If the average of both tests is lower than 40% you will have
About the to re-sit the test in August. There will be a single re-sit
re-sit exam for all students, consisting of 2 questions from Part I
examination and 2 questions from Part II. Even if you have only failed
one of the tests originally, you will still be asked
questions about both parts of the module.
Excel & Visual basic applications (VBA)
Create and manipulate Automatic manipulation of tables
tables of data • modify existing routines
Present data in diagrams • create new applications
Applications: Widespread use in Industry, Finance & Engineering
Excel 2007 is part of the Office 2007 Package.
Besides Excel it contains:
• Word for creating text documents
• Powerpoint for creating presentations (like this one)
• Access for creating databases
• Outlook for email 8
The lecture notes for this module are partly based on several
text books which can be useful for different parts of the module.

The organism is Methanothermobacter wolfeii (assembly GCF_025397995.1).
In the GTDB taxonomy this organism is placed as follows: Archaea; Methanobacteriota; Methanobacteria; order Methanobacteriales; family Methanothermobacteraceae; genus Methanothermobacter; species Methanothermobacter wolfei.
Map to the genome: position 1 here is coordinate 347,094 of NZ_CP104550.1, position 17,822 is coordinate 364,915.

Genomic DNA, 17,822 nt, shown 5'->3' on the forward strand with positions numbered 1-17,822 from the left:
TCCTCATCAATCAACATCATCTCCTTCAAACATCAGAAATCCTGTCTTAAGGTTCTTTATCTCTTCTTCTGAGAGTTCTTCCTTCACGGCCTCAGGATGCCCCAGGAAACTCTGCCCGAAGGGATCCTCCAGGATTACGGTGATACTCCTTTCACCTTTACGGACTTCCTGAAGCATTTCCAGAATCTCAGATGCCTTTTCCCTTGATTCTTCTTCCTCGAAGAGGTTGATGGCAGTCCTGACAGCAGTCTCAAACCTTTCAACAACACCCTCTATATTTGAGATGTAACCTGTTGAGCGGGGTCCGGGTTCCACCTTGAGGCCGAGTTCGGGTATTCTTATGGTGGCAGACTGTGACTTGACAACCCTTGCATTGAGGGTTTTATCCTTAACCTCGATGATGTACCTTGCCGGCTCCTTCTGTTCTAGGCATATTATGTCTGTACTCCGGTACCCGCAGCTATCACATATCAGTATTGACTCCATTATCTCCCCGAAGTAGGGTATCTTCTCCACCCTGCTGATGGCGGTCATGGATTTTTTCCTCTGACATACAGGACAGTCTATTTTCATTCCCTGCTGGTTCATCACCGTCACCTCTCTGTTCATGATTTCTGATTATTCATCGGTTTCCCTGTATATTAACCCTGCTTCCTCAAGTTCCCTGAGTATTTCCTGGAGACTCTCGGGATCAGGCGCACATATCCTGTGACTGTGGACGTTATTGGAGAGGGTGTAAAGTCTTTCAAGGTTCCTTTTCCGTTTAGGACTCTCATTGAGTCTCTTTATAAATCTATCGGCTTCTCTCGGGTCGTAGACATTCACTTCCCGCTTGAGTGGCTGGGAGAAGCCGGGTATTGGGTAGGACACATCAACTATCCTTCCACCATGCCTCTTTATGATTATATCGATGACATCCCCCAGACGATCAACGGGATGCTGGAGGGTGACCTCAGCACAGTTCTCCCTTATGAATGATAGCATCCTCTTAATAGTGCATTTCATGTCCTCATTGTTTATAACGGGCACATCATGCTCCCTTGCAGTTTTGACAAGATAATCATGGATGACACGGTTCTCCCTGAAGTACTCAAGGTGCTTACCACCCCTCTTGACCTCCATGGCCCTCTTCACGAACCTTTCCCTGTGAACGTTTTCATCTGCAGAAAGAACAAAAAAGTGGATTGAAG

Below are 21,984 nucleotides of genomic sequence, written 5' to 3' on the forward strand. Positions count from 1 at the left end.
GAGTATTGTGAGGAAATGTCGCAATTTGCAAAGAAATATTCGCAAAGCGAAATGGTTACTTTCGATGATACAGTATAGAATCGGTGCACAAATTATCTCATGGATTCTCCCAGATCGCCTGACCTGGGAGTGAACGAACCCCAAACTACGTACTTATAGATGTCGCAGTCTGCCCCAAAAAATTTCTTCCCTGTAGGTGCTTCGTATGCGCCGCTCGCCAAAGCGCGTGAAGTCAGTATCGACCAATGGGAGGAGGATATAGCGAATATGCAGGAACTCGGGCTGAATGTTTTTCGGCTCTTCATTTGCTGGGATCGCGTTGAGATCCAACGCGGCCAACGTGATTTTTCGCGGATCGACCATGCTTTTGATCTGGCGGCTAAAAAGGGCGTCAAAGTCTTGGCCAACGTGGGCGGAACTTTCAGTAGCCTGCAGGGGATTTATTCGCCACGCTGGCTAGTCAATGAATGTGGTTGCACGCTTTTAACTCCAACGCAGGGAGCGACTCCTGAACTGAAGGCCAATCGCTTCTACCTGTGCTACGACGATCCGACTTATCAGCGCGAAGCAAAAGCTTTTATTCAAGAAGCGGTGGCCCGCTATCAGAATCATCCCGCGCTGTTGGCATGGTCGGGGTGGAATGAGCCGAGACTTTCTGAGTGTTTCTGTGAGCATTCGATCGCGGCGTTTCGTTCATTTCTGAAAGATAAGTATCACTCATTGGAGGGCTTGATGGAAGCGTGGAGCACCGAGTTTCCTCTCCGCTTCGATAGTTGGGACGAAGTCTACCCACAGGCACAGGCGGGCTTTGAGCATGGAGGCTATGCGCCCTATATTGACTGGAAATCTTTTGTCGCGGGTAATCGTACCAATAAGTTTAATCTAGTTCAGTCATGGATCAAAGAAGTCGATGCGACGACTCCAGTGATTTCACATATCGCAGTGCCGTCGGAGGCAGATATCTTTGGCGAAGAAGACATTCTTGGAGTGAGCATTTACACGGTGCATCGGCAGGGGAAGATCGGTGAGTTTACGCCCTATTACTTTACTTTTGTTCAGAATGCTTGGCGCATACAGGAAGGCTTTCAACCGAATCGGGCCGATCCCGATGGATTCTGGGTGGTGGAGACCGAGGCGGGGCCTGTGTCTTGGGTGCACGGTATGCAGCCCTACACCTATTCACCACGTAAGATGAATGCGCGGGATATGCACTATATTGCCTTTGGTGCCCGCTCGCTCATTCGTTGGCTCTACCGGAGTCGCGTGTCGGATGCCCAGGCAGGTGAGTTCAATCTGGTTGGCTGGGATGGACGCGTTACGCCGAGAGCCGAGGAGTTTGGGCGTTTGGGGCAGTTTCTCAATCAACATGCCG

The lecture notes and your class notes should be sufficient for
you to understand every aspect of the module.
If you have used Excel before, you will find the first few
weeks of lectures very easy (it will get harder!)
The following text books will be helpful for different parts of
the module. Some books concentrate only on Excel, others cover
only VBA. They are also of different levels.
Copies of all these books are available in our library.
Books for complete beginners (as they appear on the library
catalogue at http://library.city.ac.uk/)
More advaced books (as they appear on the library catalogue